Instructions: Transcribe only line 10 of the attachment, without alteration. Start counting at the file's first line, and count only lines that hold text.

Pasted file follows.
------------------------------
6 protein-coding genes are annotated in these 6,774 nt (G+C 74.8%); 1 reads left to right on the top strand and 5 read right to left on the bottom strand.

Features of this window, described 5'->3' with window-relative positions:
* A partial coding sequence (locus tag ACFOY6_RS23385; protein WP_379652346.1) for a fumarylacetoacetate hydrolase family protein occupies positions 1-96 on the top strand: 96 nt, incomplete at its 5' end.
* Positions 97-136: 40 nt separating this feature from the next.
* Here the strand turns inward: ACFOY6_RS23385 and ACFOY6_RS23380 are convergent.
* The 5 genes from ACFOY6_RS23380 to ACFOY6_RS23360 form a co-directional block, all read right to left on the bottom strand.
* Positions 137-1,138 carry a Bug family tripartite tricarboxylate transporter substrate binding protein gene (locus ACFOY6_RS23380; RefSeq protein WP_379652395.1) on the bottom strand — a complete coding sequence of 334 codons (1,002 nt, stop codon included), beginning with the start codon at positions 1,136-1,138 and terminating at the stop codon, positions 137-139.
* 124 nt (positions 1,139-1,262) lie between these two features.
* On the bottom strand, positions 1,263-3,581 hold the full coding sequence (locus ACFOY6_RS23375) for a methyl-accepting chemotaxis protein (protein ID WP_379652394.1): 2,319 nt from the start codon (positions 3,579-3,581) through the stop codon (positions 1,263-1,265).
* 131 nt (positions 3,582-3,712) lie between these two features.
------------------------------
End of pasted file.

* 131 nt (positions 3,582-3,712) lie between these two features.